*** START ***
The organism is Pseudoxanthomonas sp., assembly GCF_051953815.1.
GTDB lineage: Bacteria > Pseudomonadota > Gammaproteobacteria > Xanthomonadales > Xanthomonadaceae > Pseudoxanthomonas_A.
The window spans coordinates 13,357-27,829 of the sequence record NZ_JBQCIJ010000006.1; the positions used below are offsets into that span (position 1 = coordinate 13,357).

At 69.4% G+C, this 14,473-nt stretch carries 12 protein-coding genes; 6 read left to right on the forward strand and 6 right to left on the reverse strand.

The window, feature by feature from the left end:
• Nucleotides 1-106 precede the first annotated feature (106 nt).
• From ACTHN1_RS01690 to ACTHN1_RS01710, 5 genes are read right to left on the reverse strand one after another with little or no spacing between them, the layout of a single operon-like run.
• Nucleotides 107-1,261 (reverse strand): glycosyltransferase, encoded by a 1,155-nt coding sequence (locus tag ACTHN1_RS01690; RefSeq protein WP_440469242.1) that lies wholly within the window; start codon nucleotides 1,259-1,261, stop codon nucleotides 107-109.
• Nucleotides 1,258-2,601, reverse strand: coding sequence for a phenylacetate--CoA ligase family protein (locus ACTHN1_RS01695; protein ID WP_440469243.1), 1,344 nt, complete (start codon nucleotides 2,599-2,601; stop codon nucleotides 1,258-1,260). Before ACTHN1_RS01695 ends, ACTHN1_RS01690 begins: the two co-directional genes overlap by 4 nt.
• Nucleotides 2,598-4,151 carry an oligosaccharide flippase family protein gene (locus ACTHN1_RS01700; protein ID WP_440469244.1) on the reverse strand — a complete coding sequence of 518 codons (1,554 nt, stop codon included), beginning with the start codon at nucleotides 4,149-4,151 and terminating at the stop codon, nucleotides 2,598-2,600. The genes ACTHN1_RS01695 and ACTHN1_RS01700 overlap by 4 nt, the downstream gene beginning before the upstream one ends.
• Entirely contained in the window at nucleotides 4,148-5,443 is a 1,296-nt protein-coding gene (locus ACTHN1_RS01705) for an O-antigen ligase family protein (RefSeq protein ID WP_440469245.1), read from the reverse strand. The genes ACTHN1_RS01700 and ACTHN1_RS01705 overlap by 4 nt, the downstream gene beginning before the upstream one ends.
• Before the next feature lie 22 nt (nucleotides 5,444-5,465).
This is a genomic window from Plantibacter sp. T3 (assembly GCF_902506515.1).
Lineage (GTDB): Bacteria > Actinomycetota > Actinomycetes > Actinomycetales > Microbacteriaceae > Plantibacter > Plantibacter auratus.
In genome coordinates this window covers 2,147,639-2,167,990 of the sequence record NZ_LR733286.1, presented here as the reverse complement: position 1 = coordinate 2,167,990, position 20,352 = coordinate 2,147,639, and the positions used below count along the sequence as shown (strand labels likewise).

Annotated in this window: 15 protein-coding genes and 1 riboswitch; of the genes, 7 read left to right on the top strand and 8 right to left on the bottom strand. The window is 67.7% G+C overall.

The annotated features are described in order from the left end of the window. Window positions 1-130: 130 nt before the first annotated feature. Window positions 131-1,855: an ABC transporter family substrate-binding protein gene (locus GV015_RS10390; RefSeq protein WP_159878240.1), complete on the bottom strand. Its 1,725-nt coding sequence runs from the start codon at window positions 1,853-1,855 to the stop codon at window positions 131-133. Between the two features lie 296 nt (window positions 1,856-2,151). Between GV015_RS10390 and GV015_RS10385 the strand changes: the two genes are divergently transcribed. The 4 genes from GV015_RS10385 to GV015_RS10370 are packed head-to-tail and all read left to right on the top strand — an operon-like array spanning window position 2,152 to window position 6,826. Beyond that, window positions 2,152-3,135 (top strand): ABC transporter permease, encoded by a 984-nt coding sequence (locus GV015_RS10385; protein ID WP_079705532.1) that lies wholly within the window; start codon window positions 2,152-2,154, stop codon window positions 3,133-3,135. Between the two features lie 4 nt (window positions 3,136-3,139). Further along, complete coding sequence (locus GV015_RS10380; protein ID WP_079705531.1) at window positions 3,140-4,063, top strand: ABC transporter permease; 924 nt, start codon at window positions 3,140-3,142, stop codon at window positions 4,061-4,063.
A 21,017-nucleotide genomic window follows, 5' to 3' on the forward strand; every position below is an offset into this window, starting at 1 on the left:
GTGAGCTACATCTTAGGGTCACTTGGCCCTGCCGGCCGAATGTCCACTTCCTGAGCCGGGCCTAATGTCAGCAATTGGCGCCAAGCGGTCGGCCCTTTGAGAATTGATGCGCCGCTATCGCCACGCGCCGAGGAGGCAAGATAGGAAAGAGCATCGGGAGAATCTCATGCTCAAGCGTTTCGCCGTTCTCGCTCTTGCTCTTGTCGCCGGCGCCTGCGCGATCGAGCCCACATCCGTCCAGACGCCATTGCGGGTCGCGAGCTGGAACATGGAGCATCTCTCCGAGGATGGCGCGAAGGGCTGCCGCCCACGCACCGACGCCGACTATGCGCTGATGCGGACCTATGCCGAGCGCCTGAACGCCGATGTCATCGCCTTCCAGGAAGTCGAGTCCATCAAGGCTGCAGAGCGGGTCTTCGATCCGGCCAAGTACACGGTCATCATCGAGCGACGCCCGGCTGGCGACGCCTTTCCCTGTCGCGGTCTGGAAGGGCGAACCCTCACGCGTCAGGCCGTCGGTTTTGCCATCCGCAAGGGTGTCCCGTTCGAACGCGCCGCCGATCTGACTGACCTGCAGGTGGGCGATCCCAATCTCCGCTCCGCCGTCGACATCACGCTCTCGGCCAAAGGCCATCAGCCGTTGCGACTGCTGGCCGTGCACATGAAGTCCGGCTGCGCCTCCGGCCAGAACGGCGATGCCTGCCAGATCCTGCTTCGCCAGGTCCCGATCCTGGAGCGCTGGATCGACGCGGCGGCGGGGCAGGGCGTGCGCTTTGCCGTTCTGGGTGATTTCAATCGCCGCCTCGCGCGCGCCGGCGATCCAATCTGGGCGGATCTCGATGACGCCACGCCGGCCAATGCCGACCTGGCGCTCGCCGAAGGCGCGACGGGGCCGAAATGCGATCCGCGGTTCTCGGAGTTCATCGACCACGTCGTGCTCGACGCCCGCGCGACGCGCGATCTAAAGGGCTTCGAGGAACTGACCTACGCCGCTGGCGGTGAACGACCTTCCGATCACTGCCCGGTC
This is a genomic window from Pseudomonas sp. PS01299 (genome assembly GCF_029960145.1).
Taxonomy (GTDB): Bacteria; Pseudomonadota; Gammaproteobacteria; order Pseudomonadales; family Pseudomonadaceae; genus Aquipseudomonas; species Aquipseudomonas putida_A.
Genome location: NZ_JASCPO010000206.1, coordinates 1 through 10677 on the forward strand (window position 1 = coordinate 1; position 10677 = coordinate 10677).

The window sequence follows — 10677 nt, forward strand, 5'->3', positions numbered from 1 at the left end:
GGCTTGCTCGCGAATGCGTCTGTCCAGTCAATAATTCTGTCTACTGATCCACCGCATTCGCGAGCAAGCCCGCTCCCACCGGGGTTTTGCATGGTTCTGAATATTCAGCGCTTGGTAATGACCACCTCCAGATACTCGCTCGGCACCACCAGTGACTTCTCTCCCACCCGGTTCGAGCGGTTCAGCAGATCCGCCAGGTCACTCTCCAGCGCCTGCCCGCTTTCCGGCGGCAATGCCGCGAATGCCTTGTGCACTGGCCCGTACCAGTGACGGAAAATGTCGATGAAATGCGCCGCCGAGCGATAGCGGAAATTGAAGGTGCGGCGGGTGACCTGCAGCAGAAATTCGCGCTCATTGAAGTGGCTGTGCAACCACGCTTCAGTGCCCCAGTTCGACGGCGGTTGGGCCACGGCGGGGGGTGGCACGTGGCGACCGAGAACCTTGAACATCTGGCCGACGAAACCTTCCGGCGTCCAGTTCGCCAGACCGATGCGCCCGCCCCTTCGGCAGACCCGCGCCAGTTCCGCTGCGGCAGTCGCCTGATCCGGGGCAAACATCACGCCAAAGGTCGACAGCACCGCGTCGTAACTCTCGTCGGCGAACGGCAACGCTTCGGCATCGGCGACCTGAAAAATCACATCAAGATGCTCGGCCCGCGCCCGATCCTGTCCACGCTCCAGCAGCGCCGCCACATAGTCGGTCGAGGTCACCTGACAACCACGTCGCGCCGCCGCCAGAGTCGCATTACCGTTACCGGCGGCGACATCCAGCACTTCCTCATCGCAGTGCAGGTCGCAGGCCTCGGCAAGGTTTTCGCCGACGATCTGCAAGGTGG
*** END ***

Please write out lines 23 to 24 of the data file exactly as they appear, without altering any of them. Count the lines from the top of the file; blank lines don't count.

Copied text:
The window sequence follows — 10677 nt, forward strand, 5'->3', positions numbered from 1 at the left end:
GGCTTGCTCGCGAATGCGTCTGTCCAGTCAATAATTCTGTCTACTGATCCACCGCATTCGCGAGCAAGCCCGCTCCCACCGGGGTTTTGCATGGTTCTGAATATTCAGCGCTTGGTAATGACCACCTCCAGATACTCGCTCGGCACCACCAGTGACTTCTCTCCCACCCGGTTCGAGCGGTTCAGCAGATCCGCCAGGTCACTCTCCAGCGCCTGCCCGCTTTCCGGCGGCAATGCCGCGAATGCCTTGTGCACTGGCCCGTACCAGTGACGGAAAATGTCGATGAAATGCGCCGCCGAGCGATAGCGGAAATTGAAGGTGCGGCGGGTGACCTGCAGCAGAAATTCGCGCTCATTGAAGTGGCTGTGCAACCACGCTTCAGTGCCCCAGTTCGACGGCGGTTGGGCCACGGCGGGGGGTGGCACGTGGCGACCGAGAACCTTGAACATCTGGCCGACGAAACCTTCCGGCGTCCAGTTCGCCAGACCGATGCGCCCGCCCCTTCGGCAGACCCGCGCCAGTTCCGCTGCGGCAGTCGCCTGATCCGGGGCAAACATCACGCCAAAGGTCGACAGCACCGCGTCGTAACTCTCGTCGGCGAACGGCAACGCTTCGGCATCGGCGACCTGAAAAATCACATCAAGATGCTCGGCCCGCGCCCGATCCTGTCCACGCTCCAGCAGCGCCGCCACATAGTCGGTCGAGGTCACCTGACAACCACGTCGCGCCGCCGCCAGAGTCGCATTACCGTTACCGGCGGCGACATCCAGCACTTCCTCATCGCAGTGCAGGTCGCAGGCCTCGGCAAGGTTTTCGCCGACGATCTGCAAGGTGG